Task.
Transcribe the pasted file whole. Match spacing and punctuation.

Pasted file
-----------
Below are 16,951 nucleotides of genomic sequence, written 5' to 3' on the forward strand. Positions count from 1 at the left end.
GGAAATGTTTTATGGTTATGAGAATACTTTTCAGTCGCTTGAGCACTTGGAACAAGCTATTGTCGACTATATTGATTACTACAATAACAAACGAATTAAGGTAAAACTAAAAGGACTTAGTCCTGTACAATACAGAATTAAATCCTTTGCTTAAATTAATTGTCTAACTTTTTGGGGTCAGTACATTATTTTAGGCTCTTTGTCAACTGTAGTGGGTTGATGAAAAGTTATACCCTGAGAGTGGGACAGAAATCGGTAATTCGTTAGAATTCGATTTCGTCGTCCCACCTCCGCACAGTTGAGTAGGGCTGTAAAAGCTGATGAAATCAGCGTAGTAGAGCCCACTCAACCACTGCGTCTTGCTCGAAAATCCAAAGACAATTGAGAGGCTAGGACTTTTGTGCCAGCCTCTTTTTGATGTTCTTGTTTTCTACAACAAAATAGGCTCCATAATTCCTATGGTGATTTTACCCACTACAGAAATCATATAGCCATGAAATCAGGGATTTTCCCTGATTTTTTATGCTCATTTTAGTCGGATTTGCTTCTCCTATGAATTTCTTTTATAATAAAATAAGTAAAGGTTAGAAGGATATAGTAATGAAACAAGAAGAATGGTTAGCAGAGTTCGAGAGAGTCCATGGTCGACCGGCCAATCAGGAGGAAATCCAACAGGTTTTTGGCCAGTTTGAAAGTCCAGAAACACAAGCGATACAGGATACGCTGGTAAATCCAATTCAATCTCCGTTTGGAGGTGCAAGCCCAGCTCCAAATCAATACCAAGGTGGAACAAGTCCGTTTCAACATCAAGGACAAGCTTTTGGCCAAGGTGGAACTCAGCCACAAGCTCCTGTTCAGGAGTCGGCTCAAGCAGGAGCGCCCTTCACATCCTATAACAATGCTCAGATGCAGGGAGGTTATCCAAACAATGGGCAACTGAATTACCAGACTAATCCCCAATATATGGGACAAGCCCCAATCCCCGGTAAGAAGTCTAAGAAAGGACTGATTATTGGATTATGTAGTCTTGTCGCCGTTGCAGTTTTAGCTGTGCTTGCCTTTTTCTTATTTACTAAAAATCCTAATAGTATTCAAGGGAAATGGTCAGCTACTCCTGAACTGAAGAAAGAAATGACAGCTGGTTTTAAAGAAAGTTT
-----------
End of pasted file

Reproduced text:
Below are 16,951 nucleotides of genomic sequence, written 5' to 3' on the forward strand. Positions count from 1 at the left end.
GGAAATGTTTTATGGTTATGAGAATACTTTTCAGTCGCTTGAGCACTTGGAACAAGCTATTGTCGACTATATTGATTACTACAATAACAAACGAATTAAGGTAAAACTAAAAGGACTTAGTCCTGTACAATACAGAATTAAATCCTTTGCTTAAATTAATTGTCTAACTTTTTGGGGTCAGTACATTATTTTAGGCTCTTTGTCAACTGTAGTGGGTTGATGAAAAGTTATACCCTGAGAGTGGGACAGAAATCGGTAATTCGTTAGAATTCGATTTCGTCGTCCCACCTCCGCACAGTTGAGTAGGGCTGTAAAAGCTGATGAAATCAGCGTAGTAGAGCCCACTCAACCACTGCGTCTTGCTCGAAAATCCAAAGACAATTGAGAGGCTAGGACTTTTGTGCCAGCCTCTTTTTGATGTTCTTGTTTTCTACAACAAAATAGGCTCCATAATTCCTATGGTGATTTTACCCACTACAGAAATCATATAGCCATGAAATCAGGGATTTTCCCTGATTTTTTATGCTCATTTTAGTCGGATTTGCTTCTCCTATGAATTTCTTTTATAATAAAATAAGTAAAGGTTAGAAGGATATAGTAATGAAACAAGAAGAATGGTTAGCAGAGTTCGAGAGAGTCCATGGTCGACCGGCCAATCAGGAGGAAATCCAACAGGTTTTTGGCCAGTTTGAAAGTCCAGAAACACAAGCGATACAGGATACGCTGGTAAATCCAATTCAATCTCCGTTTGGAGGTGCAAGCCCAGCTCCAAATCAATACCAAGGTGGAACAAGTCCGTTTCAACATCAAGGACAAGCTTTTGGCCAAGGTGGAACTCAGCCACAAGCTCCTGTTCAGGAGTCGGCTCAAGCAGGAGCGCCCTTCACATCCTATAACAATGCTCAGATGCAGGGAGGTTATCCAAACAATGGGCAACTGAATTACCAGACTAATCCCCAATATATGGGACAAGCCCCAATCCCCGGTAAGAAGTCTAAGAAAGGACTGATTATTGGATTATGTAGTCTTGTCGCCGTTGCAGTTTTAGCTGTGCTTGCCTTTTTCTTATTTACTAAAAATCCTAATAGTATTCAAGGGAAATGGTCAGCTACTCCTGAACTGAAGAAAGAAATGACAGCTGGTTTTAAAGAAAGTTT